Neural responses to elements of a web-based smoking cessation program

Hannah Faye Chua, Thad Polk, Robert Welsh, Israel Liberzon, Victor Strecher

Research output: Contribution to journalArticlepeer-review


An increasing number of smokers are obtaining information from the web to help them quit smoking. In this study, we examined how smokers process different types of messages similar to those from a web-based smoking cessation program: personalization/feedback ("Jane, you are a 23-year old female smoker"), motivational ("If you quit smoking, you could save $1200 a year"), and instructional ("When you feel angry, talk to someone instead of smoking") messages. Using functional magnetic resonance imaging, smokers were exposed to the messages. On a later session, participants completed an online tailored smoking cessation program and started on a 10-week course of nicotine patch. Results show that participants indeed process the messages differently, activating brain regions associated with self-related processing (personalization/feedback), anticipated reward processing (motivational messages) and rules processing (instructional messages). This research is relevant for advancing web-based tailored interventions for substance use.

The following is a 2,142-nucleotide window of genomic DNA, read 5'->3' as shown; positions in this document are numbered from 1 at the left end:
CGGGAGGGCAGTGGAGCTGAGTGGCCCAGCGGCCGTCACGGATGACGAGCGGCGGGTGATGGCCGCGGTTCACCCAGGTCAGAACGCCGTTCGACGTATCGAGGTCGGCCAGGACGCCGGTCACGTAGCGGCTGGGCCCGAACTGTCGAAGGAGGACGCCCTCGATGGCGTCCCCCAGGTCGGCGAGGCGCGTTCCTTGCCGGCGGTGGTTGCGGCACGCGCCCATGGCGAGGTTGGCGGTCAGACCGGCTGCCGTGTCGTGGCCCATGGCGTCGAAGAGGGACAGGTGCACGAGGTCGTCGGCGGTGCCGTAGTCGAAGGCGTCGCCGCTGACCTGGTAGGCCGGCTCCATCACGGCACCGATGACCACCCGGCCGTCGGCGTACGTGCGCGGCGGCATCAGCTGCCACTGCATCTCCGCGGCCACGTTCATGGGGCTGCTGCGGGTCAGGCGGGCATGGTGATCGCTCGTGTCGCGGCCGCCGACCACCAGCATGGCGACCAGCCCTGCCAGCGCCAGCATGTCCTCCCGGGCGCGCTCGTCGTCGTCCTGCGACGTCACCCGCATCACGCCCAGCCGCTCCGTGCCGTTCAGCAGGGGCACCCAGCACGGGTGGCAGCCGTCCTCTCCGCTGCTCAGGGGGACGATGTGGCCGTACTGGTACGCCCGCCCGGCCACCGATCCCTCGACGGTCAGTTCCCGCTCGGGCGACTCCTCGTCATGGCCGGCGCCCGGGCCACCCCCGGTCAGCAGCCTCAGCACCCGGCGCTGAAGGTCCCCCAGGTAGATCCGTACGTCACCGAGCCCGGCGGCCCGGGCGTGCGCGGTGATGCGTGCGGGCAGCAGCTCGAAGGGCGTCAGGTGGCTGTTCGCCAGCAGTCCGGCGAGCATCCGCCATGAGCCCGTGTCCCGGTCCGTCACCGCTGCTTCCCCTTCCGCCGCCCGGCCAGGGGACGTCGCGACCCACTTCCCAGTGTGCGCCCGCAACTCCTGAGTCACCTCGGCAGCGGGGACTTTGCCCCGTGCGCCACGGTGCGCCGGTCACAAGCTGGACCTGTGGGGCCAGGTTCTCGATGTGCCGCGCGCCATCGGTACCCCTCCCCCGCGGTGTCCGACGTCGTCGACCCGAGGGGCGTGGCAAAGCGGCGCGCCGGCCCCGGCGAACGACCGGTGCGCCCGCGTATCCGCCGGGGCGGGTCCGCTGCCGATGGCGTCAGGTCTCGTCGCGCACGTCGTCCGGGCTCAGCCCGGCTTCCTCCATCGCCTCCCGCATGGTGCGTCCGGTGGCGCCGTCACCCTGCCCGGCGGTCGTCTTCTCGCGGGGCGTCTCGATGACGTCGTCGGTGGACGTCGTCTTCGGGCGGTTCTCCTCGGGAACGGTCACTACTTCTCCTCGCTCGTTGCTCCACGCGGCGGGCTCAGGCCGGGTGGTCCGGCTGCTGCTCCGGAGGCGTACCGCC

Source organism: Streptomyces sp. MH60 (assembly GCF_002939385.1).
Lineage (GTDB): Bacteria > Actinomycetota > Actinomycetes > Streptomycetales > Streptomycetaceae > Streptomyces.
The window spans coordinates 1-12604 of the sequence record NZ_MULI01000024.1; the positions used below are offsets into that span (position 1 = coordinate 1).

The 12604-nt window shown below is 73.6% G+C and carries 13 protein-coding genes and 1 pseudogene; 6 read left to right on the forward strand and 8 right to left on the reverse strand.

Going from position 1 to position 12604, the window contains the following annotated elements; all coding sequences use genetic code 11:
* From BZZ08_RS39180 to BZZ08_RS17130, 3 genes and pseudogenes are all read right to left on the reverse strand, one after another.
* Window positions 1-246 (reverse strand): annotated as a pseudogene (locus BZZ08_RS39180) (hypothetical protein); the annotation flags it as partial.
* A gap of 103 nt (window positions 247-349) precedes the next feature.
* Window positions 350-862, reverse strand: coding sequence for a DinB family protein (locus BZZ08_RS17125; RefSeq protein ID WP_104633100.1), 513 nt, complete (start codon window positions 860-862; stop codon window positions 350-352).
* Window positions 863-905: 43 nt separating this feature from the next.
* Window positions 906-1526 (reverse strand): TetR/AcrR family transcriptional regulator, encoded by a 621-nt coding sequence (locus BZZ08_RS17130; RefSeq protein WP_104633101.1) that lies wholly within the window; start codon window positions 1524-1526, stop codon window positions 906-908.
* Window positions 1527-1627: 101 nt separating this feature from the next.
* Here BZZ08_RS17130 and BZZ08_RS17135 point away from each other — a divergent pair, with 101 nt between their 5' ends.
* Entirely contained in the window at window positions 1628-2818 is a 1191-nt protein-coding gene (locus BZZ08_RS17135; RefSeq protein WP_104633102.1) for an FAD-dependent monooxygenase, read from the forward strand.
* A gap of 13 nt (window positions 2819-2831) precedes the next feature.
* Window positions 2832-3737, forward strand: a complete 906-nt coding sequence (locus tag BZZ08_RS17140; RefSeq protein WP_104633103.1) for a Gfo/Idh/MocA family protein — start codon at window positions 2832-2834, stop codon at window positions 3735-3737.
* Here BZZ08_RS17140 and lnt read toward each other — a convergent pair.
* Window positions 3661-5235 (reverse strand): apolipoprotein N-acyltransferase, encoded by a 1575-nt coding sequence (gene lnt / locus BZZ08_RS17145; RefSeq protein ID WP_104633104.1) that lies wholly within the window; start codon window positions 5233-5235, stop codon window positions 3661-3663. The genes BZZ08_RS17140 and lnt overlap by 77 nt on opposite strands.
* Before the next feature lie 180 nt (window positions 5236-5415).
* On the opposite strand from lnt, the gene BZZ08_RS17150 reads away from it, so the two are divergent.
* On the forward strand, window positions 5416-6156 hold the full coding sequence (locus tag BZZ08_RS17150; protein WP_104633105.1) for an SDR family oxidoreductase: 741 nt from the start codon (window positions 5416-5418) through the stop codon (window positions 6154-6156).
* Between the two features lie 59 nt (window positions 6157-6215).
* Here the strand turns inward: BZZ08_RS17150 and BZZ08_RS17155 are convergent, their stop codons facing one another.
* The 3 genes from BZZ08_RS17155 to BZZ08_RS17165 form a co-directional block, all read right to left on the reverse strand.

Original languageEnglish (US)
Pages (from-to)174-178
Number of pages5
JournalAnnual Review of CyberTherapy and Telemedicine
Issue number1
StatePublished - 2009


  • Addiction
  • Internet
  • Neuroimaging
  • Smoking
  • Substance abuse

ASJC Scopus subject areas

  • Computer Science (miscellaneous)
  • Neuroscience (miscellaneous)
  • Rehabilitation
  • Psychology (miscellaneous)


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